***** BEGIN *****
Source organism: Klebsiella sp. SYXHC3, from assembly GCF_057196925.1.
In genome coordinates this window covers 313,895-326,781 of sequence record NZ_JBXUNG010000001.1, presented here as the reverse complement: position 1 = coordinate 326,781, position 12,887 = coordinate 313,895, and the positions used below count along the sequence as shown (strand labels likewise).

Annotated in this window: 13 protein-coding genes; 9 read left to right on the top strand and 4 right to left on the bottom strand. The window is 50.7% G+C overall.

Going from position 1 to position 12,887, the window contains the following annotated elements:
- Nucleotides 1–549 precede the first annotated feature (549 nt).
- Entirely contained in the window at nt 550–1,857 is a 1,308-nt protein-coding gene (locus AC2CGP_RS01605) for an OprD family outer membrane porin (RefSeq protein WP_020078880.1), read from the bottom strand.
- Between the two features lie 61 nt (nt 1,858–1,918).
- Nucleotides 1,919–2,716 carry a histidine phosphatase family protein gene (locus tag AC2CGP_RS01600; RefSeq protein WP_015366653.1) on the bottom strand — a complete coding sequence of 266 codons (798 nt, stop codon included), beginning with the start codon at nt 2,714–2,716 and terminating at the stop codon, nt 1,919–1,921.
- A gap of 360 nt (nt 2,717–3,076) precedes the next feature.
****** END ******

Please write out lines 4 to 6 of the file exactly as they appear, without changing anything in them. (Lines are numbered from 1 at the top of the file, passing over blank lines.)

Going from position 1 to position 12,887, the window contains the following annotated elements:
- Nucleotides 1–549 precede the first annotated feature (549 nt).
- Entirely contained in the window at nt 550–1,857 is a 1,308-nt protein-coding gene (locus AC2CGP_RS01605) for an OprD family outer membrane porin (RefSeq protein WP_020078880.1), read from the bottom strand.